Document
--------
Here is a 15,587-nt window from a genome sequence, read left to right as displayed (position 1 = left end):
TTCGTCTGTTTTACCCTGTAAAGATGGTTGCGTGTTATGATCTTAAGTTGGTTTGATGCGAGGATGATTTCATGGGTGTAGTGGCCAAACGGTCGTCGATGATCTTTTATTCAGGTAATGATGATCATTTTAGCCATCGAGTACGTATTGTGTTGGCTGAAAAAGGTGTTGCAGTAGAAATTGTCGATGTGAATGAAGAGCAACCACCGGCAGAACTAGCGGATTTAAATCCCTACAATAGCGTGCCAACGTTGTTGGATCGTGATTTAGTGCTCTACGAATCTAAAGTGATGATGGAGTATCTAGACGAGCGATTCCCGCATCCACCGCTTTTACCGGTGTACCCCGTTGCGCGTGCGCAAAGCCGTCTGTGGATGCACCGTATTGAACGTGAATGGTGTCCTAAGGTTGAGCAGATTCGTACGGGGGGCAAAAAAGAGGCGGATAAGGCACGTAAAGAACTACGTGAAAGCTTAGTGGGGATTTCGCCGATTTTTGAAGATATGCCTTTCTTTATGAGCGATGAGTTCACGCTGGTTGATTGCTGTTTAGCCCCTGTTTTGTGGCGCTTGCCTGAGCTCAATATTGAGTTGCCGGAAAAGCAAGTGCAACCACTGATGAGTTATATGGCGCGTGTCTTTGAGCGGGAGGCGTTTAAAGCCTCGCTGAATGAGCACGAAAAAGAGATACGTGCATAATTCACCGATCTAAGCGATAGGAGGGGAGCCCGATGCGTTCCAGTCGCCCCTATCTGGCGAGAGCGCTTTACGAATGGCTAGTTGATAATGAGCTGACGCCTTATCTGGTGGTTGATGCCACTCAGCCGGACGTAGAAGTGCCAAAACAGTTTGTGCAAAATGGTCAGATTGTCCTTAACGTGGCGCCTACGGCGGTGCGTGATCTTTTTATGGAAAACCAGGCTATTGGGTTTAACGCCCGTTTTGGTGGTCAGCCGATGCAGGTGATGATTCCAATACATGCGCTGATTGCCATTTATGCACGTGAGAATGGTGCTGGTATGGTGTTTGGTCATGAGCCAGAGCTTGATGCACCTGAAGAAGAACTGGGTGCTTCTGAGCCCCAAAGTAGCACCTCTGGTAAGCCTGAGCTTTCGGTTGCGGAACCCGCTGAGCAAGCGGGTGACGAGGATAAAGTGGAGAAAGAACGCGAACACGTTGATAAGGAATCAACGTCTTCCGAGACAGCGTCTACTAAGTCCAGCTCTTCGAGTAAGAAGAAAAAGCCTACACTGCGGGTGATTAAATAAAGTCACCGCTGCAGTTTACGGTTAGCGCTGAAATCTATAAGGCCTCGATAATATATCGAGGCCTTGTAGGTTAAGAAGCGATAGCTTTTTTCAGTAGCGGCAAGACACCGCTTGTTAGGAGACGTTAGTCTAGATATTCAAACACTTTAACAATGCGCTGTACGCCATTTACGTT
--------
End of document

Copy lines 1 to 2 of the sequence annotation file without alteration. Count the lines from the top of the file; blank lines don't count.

Here is a 15,587-nt window from a genome sequence, read left to right as displayed (position 1 = left end):
TTCGTCTGTTTTACCCTGTAAAGATGGTTGCGTGTTATGATCTTAAGTTGGTTTGATGCGAGGATGATTTCATGGGTGTAGTGGCCAAACGGTCGTCGATGATCTTTTATTCAGGTAATGATGATCATTTTAGCCATCGAGTACGTATTGTGTTGGCTGAAAAAGGTGTTGCAGTAGAAATTGTCGATGTGAATGAAGAGCAACCACCGGCAGAACTAGCGGATTTAAATCCCTACAATAGCGTGCCAACGTTGTTGGATCGTGATTTAGTGCTCTACGAATCTAAAGTGATGATGGAGTATCTAGACGAGCGATTCCCGCATCCACCGCTTTTACCGGTGTACCCCGTTGCGCGTGCGCAAAGCCGTCTGTGGATGCACCGTATTGAACGTGAATGGTGTCCTAAGGTTGAGCAGATTCGTACGGGGGGCAAAAAAGAGGCGGATAAGGCACGTAAAGAACTACGTGAAAGCTTAGTGGGGATTTCGCCGATTTTTGAAGATATGCCTTTCTTTATGAGCGATGAGTTCACGCTGGTTGATTGCTGTTTAGCCCCTGTTTTGTGGCGCTTGCCTGAGCTCAATATTGAGTTGCCGGAAAAGCAAGTGCAACCACTGATGAGTTATATGGCGCGTGTCTTTGAGCGGGAGGCGTTTAAAGCCTCGCTGAATGAGCACGAAAAAGAGATACGTGCATAATTCACCGATCTAAGCGATAGGAGGGGAGCCCGATGCGTTCCAGTCGCCCCTATCTGGCGAGAGCGCTTTACGAATGGCTAGTTGATAATGAGCTGACGCCTTATCTGGTGGTTGATGCCACTCAGCCGGACGTAGAAGTGCCAAAACAGTTTGTGCAAAATGGTCAGATTGTCCTTAACGTGGCGCCTACGGCGGTGCGTGATCTTTTTATGGAAAACCAGGCTATTGGGTTTAACGCCCGTTTTGGTGGTCAGCCGATGCAGGTGATGATTCCAATACATGCGCTGATTGCCATTTATGCACGTGAGAATGGTGCTGGTATGGTGTTTGGTCATGAGCCAGAGCTTGATGCACCTGAAGAAGAACTGGGTGCTTCTGAGCCCCAAAGTAGCACCTCTGGTAAGCCTGAGCTTTCGGTTGCGGAACCCGCTGAGCAAGCGGGTGACGAGGATAAAGTGGAGAAAGAACGCGAACACGTTGATAAGGAATCAACGTCTTCCGAGACAGCGTCTACTAAGTCCAGCTCTTCGAGTAAGAAGAAAAAGCCTACACTGCGGGTGATTAAATAAAGTCACCGCTGCAGTTTACGGTTAGCGCTGAAATCTATAAGGCCTCGATAATATATCGAGGCCTTGTAGGTTAAGAAGCGATAGCTTTTTTCAGTAGCGGCAAGACACCGCTTGTTAGGAGACGTTAGTCTAGATATTCAAACACTTTAACAATGCGCTGTACGCCATTTACGTT